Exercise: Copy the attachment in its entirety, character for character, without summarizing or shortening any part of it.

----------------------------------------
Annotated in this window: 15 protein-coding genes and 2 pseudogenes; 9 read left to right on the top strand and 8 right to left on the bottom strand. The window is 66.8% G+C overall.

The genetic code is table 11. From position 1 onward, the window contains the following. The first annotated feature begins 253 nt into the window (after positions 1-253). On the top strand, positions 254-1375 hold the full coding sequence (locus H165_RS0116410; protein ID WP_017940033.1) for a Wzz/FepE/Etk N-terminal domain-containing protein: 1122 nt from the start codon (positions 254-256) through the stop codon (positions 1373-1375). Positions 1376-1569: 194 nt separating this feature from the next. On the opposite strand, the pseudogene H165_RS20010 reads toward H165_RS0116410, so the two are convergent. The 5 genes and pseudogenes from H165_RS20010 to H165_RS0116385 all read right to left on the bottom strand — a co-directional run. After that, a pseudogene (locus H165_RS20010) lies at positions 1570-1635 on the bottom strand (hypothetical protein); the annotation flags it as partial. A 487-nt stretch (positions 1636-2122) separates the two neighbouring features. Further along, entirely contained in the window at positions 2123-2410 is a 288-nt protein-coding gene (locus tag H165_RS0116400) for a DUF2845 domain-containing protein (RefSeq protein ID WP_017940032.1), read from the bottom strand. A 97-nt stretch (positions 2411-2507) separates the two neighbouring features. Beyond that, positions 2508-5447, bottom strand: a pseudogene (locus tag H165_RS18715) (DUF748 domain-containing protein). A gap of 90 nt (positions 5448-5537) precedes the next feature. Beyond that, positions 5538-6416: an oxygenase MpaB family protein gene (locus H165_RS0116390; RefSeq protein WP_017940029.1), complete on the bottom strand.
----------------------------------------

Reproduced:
Annotated in this window: 15 protein-coding genes and 2 pseudogenes; 9 read left to right on the top strand and 8 right to left on the bottom strand. The window is 66.8% G+C overall.

The genetic code is table 11. From position 1 onward, the window contains the following. The first annotated feature begins 253 nt into the window (after positions 1-253). On the top strand, positions 254-1375 hold the full coding sequence (locus H165_RS0116410; protein ID WP_017940033.1) for a Wzz/FepE/Etk N-terminal domain-containing protein: 1122 nt from the start codon (positions 254-256) through the stop codon (positions 1373-1375). Positions 1376-1569: 194 nt separating this feature from the next. On the opposite strand, the pseudogene H165_RS20010 reads toward H165_RS0116410, so the two are convergent. The 5 genes and pseudogenes from H165_RS20010 to H165_RS0116385 all read right to left on the bottom strand — a co-directional run. After that, a pseudogene (locus H165_RS20010) lies at positions 1570-1635 on the bottom strand (hypothetical protein); the annotation flags it as partial. A 487-nt stretch (positions 1636-2122) separates the two neighbouring features. Further along, entirely contained in the window at positions 2123-2410 is a 288-nt protein-coding gene (locus tag H165_RS0116400) for a DUF2845 domain-containing protein (RefSeq protein ID WP_017940032.1), read from the bottom strand. A 97-nt stretch (positions 2411-2507) separates the two neighbouring features. Beyond that, positions 2508-5447, bottom strand: a pseudogene (locus tag H165_RS18715) (DUF748 domain-containing protein). A gap of 90 nt (positions 5448-5537) precedes the next feature. Beyond that, positions 5538-6416: an oxygenase MpaB family protein gene (locus H165_RS0116390; RefSeq protein WP_017940029.1), complete on the bottom strand.